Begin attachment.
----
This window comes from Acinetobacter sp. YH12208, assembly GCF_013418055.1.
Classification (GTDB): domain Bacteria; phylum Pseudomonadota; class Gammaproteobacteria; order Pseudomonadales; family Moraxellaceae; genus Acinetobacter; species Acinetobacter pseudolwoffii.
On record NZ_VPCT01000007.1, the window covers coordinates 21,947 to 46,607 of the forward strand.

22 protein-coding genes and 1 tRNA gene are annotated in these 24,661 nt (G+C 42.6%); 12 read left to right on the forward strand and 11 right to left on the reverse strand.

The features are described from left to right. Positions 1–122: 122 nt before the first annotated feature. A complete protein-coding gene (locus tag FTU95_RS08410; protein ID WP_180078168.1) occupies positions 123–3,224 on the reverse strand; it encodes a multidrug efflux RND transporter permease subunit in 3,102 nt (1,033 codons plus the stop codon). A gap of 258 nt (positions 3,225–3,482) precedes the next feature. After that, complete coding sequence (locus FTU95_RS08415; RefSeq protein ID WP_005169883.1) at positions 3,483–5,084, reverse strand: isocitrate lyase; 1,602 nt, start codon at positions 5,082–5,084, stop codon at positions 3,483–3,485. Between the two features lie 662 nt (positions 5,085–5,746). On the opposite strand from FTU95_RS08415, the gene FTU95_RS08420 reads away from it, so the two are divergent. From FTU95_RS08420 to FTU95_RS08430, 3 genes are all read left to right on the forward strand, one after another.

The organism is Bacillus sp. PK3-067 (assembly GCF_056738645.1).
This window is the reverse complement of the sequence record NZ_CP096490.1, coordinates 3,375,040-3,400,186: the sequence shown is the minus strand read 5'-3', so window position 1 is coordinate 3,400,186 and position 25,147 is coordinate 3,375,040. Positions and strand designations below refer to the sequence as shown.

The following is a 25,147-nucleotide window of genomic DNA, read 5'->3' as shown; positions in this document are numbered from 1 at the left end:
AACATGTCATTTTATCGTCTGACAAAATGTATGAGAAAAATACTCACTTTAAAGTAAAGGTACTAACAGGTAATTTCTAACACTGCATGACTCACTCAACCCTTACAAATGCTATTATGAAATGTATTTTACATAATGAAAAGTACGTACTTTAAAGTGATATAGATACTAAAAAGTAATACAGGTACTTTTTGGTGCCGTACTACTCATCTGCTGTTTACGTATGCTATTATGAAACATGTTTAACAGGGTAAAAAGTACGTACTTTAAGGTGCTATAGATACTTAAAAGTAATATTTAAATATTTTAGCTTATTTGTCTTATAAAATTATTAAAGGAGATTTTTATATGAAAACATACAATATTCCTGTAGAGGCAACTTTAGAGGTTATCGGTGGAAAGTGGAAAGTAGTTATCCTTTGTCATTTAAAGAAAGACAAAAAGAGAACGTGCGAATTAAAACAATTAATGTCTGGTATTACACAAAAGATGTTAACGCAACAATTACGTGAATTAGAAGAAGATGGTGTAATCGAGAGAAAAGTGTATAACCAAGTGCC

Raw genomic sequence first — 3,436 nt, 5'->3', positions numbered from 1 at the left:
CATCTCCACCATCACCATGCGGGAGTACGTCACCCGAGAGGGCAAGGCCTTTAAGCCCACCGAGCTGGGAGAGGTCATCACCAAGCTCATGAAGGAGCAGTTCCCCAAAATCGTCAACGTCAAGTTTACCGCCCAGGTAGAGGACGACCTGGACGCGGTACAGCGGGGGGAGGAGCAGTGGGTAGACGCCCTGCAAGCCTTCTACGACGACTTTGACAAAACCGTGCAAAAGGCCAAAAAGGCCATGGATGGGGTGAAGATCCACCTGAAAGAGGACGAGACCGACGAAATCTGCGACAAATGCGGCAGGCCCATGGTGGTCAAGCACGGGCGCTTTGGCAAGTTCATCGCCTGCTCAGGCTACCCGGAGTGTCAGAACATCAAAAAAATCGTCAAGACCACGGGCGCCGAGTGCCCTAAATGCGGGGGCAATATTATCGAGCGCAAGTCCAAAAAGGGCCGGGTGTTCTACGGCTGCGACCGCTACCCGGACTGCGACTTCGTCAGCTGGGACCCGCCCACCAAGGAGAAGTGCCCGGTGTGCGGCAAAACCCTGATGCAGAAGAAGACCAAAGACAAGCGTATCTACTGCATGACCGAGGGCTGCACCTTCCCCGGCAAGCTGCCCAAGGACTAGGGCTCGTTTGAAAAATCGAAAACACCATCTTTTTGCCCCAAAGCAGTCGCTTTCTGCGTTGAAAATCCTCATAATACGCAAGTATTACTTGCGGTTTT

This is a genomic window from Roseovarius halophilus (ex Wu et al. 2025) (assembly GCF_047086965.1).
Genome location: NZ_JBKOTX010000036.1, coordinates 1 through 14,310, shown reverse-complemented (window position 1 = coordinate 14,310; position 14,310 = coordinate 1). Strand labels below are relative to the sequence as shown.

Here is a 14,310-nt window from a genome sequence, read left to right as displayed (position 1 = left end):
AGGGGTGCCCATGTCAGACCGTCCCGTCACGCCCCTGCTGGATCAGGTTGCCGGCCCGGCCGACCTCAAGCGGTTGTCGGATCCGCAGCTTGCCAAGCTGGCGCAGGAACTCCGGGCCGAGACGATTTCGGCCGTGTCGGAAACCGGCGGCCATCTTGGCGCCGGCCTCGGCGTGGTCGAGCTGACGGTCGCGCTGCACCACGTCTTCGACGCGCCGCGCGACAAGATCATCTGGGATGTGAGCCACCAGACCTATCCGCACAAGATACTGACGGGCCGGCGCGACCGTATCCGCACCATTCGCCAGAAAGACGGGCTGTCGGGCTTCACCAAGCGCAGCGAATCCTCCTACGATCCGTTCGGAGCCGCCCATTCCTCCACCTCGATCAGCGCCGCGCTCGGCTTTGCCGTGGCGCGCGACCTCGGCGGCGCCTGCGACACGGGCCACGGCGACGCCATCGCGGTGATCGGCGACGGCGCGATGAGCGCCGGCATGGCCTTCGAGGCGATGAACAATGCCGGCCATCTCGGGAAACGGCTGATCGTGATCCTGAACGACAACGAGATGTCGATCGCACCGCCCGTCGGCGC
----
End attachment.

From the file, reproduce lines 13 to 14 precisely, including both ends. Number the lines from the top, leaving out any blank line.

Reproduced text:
Genome location: NZ_JBKOTX010000036.1, coordinates 1 through 14,310, shown reverse-complemented (window position 1 = coordinate 14,310; position 14,310 = coordinate 1). Strand labels below are relative to the sequence as shown.

Here is a 14,310-nt window from a genome sequence, read left to right as displayed (position 1 = left end):